||By Jerry Forney
Once you have written your story the first thing you should do is run a quick market analysis of your manuscript.
Ask yourself the following questions:
1. What kind of story is it? (refer to our articles under storytelling tips)
2. What age group is it targeted at? (pre-school through young adult)
3. What is it's appeal? (characters, plot, puzzle/solution, moral, writing style, etc.)
4. Is there a specific market that it is aimed at? (general, educational, parental)
4. What is the word count of your story? (is it too long or too short for your readership)
5. Does it require editing? (be honest)
6. Does it require illustrations? (cover art plus support artwork, color and/or black & white)
The answer you give yourself to these questions will be the basis for deciding what steps to take next:
1. Find an authors agent
2. Find a publisher
Each option entails pros and cons, and requires you to be persistent in your efforts. You need to give each possible choice careful consideration.
1. Find an Authors agent.
Most of the publishing business is in New York and so are the agents. Not all of them are, of course. There are agents in Los Angeles and Atlanta and other large cities. Much of your work with an agent can be conducted by mail or online, so location usually isn't an issue. Many agents and agencies are listed in the current Writer's Market, but the scope of your search can be expanded to include word of mouth referrals.
Most successful agents, who have been in the business for a long time, have a stable of regular authors whose track record of successful books puts bread on their table. I won't discount the speculative nature of the publishing business, since risk is inherent in every business enterprise, but it stands to reason that unpublished authors are the greatest risk. Depending on the agents policy and/or the opinion of the person reading the manuscript, you might get a nod. Remember: successful agents get a lot of submissions. They must have some kind of criteria to trim the number of prospects down to a manageable size. Many hire professional readers to read and rate manuscripts. These are usually writers or editors who do this for an extra income. They come from journalistic or literature backgrounds and understand the markets the agent is approaching. They are trained to spot the obvious amateur, and will think less of your manuscript if it is poorly written, doesn't follow common submission guidelines, contains a lot of spelling/grammatical errors or lacks appeal to the agents chosen market.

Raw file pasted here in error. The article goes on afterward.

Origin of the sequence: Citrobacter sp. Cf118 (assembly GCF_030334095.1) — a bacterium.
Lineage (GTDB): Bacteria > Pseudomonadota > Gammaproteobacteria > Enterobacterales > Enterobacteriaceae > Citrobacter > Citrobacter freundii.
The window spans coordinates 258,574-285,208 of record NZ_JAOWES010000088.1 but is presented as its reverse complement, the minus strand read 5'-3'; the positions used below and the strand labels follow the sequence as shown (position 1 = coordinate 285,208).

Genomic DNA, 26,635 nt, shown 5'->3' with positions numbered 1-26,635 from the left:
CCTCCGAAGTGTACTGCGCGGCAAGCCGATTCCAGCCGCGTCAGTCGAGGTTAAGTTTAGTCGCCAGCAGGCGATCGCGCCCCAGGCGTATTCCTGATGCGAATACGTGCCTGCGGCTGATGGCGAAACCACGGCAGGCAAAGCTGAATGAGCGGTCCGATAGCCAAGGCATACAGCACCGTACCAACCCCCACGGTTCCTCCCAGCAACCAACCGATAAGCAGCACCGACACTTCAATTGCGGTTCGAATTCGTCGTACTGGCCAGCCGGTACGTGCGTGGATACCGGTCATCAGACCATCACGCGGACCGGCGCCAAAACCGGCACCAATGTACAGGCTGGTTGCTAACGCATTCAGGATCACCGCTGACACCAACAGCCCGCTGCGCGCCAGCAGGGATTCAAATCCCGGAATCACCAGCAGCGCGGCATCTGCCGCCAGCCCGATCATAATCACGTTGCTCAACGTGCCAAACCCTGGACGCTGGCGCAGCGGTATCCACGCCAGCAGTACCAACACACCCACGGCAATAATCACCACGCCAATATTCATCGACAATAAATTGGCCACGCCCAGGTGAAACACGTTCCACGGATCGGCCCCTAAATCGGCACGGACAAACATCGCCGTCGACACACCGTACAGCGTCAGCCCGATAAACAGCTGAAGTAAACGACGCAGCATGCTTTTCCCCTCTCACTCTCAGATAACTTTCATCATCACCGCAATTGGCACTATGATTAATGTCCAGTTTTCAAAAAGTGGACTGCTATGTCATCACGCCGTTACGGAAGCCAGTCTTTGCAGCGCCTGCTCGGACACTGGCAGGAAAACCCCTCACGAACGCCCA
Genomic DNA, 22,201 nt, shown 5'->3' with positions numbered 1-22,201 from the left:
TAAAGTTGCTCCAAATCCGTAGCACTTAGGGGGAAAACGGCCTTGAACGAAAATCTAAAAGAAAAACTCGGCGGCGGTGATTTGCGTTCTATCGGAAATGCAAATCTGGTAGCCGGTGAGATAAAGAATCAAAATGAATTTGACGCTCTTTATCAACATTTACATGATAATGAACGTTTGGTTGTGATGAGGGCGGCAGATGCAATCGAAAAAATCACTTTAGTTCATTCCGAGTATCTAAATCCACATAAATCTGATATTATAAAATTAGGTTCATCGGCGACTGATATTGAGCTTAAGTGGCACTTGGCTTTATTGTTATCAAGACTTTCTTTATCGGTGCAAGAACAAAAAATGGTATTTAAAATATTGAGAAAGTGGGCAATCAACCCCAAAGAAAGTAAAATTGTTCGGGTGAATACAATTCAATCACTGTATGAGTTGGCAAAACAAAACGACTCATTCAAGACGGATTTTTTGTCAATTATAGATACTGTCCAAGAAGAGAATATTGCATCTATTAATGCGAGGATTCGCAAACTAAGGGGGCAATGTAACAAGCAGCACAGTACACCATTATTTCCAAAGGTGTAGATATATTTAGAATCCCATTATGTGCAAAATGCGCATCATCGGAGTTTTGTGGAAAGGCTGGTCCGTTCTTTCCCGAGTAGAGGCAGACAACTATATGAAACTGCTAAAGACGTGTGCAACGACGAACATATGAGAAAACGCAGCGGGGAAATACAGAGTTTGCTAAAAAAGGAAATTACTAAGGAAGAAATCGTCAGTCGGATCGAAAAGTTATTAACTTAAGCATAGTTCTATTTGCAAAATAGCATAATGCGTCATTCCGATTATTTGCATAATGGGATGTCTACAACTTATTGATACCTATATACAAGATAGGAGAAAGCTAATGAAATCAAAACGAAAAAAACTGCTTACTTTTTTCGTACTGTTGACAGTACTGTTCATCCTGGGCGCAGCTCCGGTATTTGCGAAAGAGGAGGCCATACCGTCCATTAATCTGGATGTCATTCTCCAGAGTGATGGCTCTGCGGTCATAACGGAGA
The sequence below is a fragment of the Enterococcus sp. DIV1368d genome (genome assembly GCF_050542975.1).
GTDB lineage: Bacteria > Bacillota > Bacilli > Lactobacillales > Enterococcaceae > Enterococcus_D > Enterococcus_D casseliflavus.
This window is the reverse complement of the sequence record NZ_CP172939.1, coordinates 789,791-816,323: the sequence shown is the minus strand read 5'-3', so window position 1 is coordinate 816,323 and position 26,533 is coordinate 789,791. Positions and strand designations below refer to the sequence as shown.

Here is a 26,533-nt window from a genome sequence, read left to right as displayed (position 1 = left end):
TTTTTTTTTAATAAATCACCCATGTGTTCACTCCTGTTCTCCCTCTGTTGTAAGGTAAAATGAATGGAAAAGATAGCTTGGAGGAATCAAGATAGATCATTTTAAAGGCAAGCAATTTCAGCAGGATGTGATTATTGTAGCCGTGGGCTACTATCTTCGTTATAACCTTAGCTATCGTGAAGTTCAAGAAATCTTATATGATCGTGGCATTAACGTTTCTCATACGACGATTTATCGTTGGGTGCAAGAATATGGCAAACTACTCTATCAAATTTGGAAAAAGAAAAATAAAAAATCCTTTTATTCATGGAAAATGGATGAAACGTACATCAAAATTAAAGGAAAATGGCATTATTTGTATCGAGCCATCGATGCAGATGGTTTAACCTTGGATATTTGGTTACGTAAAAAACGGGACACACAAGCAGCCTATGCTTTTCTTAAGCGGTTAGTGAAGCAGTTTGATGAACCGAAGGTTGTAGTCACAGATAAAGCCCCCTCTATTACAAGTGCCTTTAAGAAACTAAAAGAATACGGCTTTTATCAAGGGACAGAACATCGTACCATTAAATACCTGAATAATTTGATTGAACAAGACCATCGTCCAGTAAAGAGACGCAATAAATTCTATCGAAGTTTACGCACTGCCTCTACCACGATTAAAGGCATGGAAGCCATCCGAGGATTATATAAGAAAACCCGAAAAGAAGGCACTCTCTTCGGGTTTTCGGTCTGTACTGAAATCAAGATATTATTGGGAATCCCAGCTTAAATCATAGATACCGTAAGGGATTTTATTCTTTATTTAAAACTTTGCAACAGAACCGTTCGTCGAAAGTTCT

Your search for an agent will certainly prove easier if you have a first rate submission. It would be wise to run your manuscript by someone who has experience as an editor or reader before submitting it anywhere. Their criticism and suggestions could prove to be of inestimable value.
Once you find an agent there may be legal/financial issues that need to be resolved. Some agents may require a small retainer before they agree to pitch your manuscript to publishers. Others will take a percentage of your manuscripts income as a fee. There will likely be a contract or an business agreement involved. The agent will probably retain the services of an attorney. Since most contracts are pretty straight forward, I would recommend that you only consult an attorney if there is something in your contract that doesn't make sense to you. He/she won't be able to do much for you after you have signed something that waives your rights or gives away your interests, so don't sign any document if you don't understand. Most attorneys charge by the hour, so be specific about your misgivings and seriously consider his/her recommendations.
The library has a lot of information on the legal side of the publishing business. There are also online resources available. Check our book list and site links for some suggested reading.